Placing your child for adoption is a selfless act of compassion that requires emotional commitment and determination. Realizing that you are not ready to become a parent will save your child from a potentially harmful upbringing.

As the birth mother, you are not responsible for any of the costs associated with adoption. You can take back your decision of placing your child for adoption at any point during the pregnancy. However, once the adoption is finalized, it is a legally binding and irrevocable decision. There are three kinds of adoptions available to you. In each case, you will have the chance to select the adoptive parents in each case.

Open adoption: You share identifying information with the adoptive parents and meet them in person. You will have the opportunity to develop an ongoing relationship with the child and be a part of their life. This kind of adoption is most prevalent nowadays.

Closed adoption: There is no exchange of identifying information. You will not meet the adoptive parent and will have no contact with the child after the placement process is complete. This kind of adoption allows you to remain anonymous and helps you reach a sense of closure.

Semi-open adoption: A mix between open and closed adoption. You can have non-identifying contact with the adoptive parents but only via the agency that facilitates the adoption. Receiving regular updates on the child’s well-being will help you manage any feelings of grief and loss that you may experience later on.

Finding a reliable adoption agency is critical in ensuring that the adoption plan works in the best interest of your child. Moreover, the agency will provide you with the necessary assistance and counseling during your pregnancy and after the placement. Since adoption requires you to give birth, it is essential to start pre-natal care early on to ensure a healthy delivery.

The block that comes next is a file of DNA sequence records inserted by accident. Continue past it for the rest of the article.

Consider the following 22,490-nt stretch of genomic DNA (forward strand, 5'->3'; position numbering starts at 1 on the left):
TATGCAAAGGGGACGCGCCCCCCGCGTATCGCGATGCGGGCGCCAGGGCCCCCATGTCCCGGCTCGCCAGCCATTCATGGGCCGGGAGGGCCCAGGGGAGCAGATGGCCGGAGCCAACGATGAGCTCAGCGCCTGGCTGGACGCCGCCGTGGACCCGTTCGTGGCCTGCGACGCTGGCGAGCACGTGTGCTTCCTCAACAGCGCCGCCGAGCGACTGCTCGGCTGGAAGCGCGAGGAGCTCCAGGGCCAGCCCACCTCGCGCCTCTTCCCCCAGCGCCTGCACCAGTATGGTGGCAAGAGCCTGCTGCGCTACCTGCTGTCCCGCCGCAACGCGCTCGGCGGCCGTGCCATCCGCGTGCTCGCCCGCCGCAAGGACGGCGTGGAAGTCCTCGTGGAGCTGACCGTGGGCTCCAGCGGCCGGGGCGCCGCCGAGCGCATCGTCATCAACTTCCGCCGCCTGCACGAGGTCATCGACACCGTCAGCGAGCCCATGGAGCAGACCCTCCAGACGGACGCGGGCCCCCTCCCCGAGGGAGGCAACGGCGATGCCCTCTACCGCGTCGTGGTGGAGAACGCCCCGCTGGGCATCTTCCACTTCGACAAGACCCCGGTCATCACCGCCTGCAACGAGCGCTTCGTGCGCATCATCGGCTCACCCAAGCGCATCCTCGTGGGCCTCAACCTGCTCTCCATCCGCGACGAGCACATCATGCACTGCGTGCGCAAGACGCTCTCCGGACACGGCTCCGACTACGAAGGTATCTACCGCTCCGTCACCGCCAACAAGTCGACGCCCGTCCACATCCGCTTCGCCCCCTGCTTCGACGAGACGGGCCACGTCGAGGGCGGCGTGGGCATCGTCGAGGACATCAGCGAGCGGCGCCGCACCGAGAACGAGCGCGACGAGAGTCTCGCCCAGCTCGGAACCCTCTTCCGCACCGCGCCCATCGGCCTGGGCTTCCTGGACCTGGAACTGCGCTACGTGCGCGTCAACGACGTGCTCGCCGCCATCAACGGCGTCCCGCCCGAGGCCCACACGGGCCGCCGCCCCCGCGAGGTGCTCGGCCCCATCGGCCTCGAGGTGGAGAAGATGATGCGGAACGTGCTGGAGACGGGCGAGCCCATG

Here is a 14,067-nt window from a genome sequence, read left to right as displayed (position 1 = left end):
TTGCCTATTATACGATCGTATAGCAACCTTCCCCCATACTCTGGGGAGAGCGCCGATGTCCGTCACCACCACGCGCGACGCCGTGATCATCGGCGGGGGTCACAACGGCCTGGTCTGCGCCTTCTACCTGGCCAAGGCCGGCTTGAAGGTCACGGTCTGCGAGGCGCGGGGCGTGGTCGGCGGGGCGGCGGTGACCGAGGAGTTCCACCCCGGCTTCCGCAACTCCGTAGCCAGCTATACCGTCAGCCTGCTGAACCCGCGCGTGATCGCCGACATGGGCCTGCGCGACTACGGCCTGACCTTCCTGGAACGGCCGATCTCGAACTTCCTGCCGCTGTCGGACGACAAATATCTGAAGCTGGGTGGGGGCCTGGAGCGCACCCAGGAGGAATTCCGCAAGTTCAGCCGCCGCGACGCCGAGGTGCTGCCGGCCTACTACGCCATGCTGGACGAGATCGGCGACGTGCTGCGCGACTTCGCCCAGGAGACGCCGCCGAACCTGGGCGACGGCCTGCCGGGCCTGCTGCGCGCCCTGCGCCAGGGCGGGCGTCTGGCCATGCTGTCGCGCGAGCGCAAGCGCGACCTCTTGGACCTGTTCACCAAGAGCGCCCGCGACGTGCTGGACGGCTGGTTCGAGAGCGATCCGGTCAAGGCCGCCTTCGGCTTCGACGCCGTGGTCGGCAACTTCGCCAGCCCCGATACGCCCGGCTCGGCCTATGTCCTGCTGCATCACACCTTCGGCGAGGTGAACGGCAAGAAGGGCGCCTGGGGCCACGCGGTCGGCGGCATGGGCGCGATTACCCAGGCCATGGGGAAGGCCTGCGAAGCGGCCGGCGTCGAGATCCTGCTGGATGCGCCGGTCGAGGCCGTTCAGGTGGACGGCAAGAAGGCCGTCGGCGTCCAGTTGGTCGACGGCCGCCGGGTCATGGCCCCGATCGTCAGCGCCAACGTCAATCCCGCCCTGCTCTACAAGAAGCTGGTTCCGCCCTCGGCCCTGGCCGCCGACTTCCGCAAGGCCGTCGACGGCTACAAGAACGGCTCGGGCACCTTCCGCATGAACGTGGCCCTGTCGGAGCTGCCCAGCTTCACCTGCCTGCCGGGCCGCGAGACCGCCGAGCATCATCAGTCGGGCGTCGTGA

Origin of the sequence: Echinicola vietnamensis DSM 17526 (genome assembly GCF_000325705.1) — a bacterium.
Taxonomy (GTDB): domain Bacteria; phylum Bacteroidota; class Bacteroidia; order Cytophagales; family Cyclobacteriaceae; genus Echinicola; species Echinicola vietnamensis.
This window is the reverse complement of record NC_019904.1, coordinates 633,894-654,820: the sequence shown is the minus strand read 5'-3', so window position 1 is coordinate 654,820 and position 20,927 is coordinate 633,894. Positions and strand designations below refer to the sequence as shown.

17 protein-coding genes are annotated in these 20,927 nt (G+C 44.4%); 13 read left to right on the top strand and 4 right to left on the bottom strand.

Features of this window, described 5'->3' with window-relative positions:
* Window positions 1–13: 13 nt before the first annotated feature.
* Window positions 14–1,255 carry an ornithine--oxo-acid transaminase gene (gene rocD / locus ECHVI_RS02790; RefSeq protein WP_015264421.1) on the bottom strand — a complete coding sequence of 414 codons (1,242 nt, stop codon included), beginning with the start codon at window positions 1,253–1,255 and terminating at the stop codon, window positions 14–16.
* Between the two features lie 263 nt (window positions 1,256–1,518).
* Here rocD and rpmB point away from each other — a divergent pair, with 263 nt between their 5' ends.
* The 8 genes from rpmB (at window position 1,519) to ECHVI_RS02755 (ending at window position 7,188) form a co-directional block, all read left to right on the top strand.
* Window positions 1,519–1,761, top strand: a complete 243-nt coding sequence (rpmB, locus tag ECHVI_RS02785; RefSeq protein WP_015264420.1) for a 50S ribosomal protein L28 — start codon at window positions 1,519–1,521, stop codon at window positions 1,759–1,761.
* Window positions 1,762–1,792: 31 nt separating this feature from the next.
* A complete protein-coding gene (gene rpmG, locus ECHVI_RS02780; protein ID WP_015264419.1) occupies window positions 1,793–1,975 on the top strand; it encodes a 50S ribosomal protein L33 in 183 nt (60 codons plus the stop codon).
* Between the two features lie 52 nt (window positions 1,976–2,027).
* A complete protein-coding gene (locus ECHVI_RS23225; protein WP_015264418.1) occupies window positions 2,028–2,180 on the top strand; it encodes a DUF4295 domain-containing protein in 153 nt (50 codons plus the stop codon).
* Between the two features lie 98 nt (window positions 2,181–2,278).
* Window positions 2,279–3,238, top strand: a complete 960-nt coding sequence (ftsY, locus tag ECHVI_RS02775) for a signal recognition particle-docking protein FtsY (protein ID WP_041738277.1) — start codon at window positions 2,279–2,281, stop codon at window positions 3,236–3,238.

Option C:

Terminate the pregnancy:

For many divorced women, giving birth is simply not an option. The only way to terminate the pregnancy is by having an abortion. This is an extremely difficult decision to make and is subject to criticism. However, abortion is sometimes the only chance divorced women have at safeguarding their future and that of their families.

There are two types of abortions.

Medical Abortion makes use of medicines to end the pregnancy. This type of abortion is performed in the early stages of pregnancy, usually up to 10 weeks.

Surgical Abortion is where a vacuum aspirator is used to remove the contents of the uterus. This type of abortion is performed during the first trimester (up to 12 weeks), after which a more complexed surgical procedure is undertaken to terminate the pregnancy.

Overall, abortions are considered to be a safe procedure and do not affect your ability to have children in the future. However, the risk of complications increases the longer your pregnancy continues. Women who undergo abortion can experience negative emotions in the long run, so it is important to consider all other options first.


Divorce and pregnancy are both equally challenging circumstances faced by women. Whether you are in the middle of a divorce proceeding or the divorce has been finalized, unplanned pregnancy is something you can get through with some effort and courage. Each pregnancy is unique, and before jumping to any conclusions, it is best to look at all your options thoroughly.